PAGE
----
HATTIESBURG, MS (WDAM) - According to recent research, Mississippi has the highest risk of people 65 years and older experiencing social isolation.
WDAM spoke with a local educator about why Mississippi is leading the research.
“The population of older adults as you know is exploding. We call it the silver tsunami now because so many of us baby boomers are turning 60 and 65,” said Susan Hrostowski, an associate professor for the University of Southern Mississippi School of Social Work.
The research from Databank USA attributed Mississippi’s ranking to a high poverty rate.
“Earnings across the life span come to roost in your retirement, because if you haven’t earned a lot as you have worked you haven’t put that much into retirement and your social security is not very high," Hrostowski said. "So, right away we are talking about limited and moderate to low income for a lot of older adults.”
This is magnified by a lack of transportation in our rural state.
“So if you live in more of a rural area, then you will have less public transportation options available to you," Hrostowski said. "And as we age, we have maybe issues with eye sight or other issues that may limit our ability to drive.”
Hrostowski said this takes away the mobility in people aging, which can be very disappointing.
“You know, also the rural issue means there are not many things close by," Hrostowski said. “So often there is nothing within walking distance. So those two things right away you can start to see where that affects a person’s social isolation.”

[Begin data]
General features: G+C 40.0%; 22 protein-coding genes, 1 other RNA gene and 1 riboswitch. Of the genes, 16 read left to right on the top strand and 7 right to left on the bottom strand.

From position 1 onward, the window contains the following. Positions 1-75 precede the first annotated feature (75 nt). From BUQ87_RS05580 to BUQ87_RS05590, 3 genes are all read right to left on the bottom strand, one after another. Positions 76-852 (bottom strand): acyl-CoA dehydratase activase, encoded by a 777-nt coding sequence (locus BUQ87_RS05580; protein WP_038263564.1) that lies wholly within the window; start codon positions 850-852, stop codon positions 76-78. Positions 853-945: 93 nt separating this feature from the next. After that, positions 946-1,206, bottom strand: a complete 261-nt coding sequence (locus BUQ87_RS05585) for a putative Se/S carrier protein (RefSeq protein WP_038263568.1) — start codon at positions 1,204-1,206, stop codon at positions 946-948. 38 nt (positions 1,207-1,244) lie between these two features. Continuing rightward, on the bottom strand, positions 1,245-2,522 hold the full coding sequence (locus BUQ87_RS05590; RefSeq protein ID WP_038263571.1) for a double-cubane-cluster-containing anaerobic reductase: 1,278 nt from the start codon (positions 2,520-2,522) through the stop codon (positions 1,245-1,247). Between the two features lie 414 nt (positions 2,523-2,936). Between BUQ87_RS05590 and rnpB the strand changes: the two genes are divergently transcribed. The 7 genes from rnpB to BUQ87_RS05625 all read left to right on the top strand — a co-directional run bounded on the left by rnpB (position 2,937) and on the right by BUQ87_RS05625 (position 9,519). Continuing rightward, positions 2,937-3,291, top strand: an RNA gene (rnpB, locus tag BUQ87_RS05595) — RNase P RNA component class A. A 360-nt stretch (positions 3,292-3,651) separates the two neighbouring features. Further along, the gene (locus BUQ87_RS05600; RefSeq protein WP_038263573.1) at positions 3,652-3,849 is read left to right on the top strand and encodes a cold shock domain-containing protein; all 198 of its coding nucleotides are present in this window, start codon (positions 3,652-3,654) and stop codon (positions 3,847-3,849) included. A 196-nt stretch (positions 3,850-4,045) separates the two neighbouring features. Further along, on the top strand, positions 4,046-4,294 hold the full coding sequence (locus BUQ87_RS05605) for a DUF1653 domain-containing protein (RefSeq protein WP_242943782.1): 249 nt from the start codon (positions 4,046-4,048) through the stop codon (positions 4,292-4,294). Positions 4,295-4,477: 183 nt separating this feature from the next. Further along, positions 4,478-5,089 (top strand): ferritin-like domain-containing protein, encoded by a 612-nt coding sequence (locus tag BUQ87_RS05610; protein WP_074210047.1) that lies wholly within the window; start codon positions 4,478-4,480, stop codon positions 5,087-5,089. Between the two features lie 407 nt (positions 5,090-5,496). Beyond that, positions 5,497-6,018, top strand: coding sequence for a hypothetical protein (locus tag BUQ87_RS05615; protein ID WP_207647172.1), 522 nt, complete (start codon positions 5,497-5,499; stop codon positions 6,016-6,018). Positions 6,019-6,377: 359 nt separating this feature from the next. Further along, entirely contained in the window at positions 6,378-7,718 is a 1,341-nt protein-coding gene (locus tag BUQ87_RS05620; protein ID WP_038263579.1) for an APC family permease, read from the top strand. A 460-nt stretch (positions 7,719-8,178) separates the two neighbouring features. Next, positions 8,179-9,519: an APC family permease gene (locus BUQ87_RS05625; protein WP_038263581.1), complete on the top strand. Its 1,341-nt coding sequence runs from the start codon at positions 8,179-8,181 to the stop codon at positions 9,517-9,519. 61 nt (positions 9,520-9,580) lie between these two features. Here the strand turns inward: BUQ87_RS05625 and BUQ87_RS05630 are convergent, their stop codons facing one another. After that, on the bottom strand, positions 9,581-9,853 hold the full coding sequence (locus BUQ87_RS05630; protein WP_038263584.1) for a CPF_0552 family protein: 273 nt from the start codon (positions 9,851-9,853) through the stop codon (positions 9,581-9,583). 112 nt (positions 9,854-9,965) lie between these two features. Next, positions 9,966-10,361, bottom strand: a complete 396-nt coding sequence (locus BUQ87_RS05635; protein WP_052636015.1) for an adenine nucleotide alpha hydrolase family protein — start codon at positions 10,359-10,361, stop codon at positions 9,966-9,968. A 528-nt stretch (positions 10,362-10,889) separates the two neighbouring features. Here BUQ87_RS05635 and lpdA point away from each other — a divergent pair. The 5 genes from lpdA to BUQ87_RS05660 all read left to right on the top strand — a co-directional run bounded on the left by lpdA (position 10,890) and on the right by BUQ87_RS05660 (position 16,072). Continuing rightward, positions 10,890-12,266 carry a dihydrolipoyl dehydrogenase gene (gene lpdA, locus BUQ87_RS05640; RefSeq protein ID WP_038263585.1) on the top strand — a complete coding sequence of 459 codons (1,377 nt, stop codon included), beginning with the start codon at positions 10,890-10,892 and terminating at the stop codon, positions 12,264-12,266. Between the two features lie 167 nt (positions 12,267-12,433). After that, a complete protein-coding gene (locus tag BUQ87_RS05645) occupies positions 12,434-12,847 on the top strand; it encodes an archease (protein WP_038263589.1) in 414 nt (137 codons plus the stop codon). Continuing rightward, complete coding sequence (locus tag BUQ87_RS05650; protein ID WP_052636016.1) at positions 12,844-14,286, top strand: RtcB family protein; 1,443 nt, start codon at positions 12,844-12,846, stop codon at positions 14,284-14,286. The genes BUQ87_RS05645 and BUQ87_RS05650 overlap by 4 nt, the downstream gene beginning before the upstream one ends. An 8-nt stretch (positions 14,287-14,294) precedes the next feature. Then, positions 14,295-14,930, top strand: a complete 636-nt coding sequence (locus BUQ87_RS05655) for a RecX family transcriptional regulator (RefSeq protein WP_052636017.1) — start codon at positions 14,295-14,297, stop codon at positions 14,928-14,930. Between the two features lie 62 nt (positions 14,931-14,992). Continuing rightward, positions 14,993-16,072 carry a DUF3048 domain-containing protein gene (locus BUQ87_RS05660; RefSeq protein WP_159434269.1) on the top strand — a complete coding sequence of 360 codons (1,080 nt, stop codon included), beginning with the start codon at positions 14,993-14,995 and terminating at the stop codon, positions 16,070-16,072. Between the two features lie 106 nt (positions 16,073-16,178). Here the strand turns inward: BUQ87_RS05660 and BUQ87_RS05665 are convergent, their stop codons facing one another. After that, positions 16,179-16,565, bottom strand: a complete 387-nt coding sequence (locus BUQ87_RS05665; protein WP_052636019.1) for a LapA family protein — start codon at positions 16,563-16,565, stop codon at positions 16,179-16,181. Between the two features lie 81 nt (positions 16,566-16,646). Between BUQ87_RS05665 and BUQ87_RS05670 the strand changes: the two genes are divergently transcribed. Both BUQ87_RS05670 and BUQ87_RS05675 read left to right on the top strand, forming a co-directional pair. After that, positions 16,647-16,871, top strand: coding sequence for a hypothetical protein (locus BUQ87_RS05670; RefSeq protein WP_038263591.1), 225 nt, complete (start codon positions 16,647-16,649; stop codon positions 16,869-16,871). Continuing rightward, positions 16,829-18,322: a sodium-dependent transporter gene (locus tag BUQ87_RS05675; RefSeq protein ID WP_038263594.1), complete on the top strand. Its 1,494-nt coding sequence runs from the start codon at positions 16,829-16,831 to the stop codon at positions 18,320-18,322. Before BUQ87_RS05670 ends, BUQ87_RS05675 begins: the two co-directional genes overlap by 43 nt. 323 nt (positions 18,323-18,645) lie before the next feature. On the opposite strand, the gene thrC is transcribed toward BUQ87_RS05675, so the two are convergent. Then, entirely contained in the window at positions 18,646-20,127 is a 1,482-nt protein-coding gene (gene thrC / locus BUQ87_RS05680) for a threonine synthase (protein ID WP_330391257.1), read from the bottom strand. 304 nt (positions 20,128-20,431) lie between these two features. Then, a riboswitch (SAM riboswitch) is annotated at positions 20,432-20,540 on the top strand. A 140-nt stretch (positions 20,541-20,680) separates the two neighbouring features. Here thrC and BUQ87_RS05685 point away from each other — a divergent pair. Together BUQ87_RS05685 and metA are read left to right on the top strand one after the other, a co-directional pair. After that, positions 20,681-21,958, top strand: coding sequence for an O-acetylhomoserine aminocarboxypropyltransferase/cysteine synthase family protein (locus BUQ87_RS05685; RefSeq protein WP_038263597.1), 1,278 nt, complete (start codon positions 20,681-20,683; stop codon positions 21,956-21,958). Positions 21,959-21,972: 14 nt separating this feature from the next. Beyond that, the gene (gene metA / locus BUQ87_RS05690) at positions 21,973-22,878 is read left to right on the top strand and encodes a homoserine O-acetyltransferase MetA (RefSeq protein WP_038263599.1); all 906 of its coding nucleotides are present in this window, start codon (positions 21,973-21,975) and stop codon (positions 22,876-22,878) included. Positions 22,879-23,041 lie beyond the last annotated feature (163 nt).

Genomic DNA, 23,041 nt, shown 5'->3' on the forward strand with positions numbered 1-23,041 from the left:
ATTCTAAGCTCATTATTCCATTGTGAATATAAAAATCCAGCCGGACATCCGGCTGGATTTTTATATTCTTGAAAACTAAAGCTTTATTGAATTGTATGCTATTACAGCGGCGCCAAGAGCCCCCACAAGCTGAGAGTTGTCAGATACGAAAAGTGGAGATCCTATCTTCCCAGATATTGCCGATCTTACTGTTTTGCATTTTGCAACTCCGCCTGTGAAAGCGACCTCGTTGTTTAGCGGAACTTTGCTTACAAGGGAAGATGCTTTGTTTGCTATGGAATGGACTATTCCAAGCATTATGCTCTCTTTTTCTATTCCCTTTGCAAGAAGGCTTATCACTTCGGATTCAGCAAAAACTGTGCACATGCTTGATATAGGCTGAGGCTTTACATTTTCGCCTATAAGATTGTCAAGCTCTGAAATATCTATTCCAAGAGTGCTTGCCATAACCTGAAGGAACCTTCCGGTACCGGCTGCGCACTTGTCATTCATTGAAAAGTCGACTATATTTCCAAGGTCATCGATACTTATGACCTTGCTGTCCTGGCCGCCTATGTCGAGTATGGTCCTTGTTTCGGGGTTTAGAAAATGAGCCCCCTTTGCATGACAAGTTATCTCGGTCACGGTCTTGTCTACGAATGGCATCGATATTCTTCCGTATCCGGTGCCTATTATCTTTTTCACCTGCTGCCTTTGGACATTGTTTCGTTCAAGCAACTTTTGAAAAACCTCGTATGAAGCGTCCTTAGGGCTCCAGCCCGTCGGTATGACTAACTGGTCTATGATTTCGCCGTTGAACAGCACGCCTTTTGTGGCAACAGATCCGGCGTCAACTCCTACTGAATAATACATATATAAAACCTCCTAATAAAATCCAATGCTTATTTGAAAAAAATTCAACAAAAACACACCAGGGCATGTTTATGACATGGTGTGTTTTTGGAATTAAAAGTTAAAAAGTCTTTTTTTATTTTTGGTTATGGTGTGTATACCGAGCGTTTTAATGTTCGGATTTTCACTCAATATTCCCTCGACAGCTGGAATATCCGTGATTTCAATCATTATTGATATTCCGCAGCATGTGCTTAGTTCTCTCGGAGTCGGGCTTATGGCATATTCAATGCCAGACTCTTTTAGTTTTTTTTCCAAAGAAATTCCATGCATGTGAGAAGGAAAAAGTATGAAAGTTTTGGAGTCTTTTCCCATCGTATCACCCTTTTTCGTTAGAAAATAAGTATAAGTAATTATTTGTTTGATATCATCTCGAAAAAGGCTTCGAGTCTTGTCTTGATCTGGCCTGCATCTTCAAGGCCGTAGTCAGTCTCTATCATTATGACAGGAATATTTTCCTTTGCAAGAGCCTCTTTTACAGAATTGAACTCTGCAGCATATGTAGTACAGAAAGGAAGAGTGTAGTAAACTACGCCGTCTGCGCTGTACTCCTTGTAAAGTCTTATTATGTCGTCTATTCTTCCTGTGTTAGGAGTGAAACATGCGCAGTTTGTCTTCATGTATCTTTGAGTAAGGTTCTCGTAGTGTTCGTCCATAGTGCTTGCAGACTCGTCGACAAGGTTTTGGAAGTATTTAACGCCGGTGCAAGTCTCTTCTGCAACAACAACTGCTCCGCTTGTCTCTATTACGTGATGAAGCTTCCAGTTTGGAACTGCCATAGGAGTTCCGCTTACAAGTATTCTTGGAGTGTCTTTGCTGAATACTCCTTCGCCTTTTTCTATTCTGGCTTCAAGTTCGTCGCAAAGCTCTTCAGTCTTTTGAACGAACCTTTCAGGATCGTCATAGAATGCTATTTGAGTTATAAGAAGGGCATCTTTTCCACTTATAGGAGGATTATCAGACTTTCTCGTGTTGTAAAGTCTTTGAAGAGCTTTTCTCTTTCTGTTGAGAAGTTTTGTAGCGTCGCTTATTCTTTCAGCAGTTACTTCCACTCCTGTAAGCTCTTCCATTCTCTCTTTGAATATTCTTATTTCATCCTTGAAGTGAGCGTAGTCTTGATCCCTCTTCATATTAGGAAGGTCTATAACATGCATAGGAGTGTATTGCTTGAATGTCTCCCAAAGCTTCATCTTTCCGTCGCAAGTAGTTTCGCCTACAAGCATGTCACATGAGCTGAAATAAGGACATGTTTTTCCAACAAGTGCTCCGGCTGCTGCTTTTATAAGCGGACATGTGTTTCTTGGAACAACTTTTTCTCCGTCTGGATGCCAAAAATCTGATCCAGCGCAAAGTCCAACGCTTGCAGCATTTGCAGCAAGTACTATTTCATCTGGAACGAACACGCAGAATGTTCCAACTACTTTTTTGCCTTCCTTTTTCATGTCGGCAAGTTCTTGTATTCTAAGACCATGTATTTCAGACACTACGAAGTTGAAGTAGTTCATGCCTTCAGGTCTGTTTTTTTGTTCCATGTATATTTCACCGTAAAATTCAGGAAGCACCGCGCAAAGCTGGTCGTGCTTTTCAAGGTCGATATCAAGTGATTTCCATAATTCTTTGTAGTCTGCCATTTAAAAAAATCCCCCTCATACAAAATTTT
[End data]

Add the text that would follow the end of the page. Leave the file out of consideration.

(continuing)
Hrostowski said it's important for the young and those advancing in age to have a circle of friends and a close support system.
“One of the things that happens when we get into advanced older age is, well, people start to die," said Hrostowski. "So, we have some of our friends die, our spouses die, our children have moved away, so many people find themselves to be socially isolated.”
Social isolation is one of the leading causes for depression later in life so, Hrostowski said getting involved and being active can create a positive environment curbing social isolation.
“The solution is programming. We need programs, services and activities for well older adults," Hrostowski said. “It’s very important. If you know older adults and you see they are isolated and don’t have many people coming to visit them you don’t have to invest all your time and energy, just every once in a while send them a card, say hello, bake them a cookie. Just once in a while. It’s a wonderful thing. It makes you feel good as well as the older person.”
The state with the lowest risk of social isolation for people 65 years and older is Utah.